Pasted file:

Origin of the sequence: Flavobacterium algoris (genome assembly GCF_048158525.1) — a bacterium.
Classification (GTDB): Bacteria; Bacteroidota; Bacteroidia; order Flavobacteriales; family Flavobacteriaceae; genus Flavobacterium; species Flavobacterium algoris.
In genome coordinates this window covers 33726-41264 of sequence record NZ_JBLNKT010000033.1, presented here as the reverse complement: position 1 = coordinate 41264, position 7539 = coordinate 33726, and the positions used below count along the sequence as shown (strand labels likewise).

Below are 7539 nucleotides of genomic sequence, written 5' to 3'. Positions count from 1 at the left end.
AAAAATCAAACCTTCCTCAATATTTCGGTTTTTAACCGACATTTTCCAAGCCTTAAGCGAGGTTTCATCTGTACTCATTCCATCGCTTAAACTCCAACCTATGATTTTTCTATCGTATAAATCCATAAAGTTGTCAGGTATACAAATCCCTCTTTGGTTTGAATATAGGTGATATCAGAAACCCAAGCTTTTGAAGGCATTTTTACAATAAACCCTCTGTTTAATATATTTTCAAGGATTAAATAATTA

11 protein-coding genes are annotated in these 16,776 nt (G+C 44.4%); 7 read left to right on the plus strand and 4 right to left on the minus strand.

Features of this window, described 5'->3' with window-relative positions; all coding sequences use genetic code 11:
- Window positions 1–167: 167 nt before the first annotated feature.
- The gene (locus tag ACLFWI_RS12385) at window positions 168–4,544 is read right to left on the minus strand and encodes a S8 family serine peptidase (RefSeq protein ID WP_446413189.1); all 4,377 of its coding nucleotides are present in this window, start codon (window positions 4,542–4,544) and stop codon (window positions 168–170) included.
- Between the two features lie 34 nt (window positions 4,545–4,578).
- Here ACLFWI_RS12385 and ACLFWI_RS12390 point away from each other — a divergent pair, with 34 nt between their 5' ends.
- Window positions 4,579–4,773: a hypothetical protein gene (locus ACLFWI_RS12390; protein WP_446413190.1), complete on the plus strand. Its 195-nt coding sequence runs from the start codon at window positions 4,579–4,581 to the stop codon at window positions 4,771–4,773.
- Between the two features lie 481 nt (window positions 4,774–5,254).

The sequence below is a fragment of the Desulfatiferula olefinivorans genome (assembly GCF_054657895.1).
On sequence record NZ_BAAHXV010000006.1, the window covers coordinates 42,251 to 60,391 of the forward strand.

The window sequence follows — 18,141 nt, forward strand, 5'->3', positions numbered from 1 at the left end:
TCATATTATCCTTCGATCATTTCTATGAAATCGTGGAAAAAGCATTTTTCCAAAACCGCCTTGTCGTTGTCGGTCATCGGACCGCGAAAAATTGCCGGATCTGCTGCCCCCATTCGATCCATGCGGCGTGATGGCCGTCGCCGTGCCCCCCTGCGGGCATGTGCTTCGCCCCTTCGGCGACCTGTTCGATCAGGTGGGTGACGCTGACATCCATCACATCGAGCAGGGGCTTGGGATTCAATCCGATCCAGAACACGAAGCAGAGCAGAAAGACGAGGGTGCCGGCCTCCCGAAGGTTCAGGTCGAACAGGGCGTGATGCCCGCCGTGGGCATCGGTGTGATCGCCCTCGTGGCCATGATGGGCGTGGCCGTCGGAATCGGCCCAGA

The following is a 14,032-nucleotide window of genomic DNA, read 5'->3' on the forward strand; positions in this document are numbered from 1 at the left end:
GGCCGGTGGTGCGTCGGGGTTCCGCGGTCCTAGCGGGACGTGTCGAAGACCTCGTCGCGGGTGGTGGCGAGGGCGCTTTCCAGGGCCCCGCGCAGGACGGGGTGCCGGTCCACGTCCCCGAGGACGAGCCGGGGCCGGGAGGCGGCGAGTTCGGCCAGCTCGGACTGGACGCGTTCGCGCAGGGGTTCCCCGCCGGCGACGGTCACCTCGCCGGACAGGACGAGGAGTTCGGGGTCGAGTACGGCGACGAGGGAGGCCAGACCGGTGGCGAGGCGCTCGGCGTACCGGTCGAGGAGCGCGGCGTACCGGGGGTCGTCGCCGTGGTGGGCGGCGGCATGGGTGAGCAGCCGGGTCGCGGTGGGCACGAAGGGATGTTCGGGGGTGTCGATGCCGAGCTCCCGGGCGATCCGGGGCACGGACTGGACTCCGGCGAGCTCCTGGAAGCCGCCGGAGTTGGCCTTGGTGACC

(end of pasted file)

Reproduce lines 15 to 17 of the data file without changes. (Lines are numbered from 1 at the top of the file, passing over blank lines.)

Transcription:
On sequence record NZ_BAAHXV010000006.1, the window covers coordinates 42,251 to 60,391 of the forward strand.

The window sequence follows — 18,141 nt, forward strand, 5'->3', positions numbered from 1 at the left end:
TCATATTATCCTTCGATCATTTCTATGAAATCGTGGAAAAAGCATTTTTCCAAAACCGCCTTGTCGTTGTCGGTCATCGGACCGCGAAAAATTGCCGGATCTGCTGCCCCCATTCGATCCATGCGGCGTGATGGCCGTCGCCGTGCCCCCCTGCGGGCATGTGCTTCGCCCCTTCGGCGACCTGTTCGATCAGGTGGGTGACGCTGACATCCATCACATCGAGCAGGGGCTTGGGATTCAATCCGATCCAGAACACGAAGCAGAGCAGAAAGACGAGGGTGCCGGCCTCCCGAAGGTTCAGGTCGAACAGGGCGTGATGCCCGCCGTGGGCATCGGTGTGATCGCCCTCGTGGCCATGATGGGCGTGGCCGTCGGAATCGGCCCAGA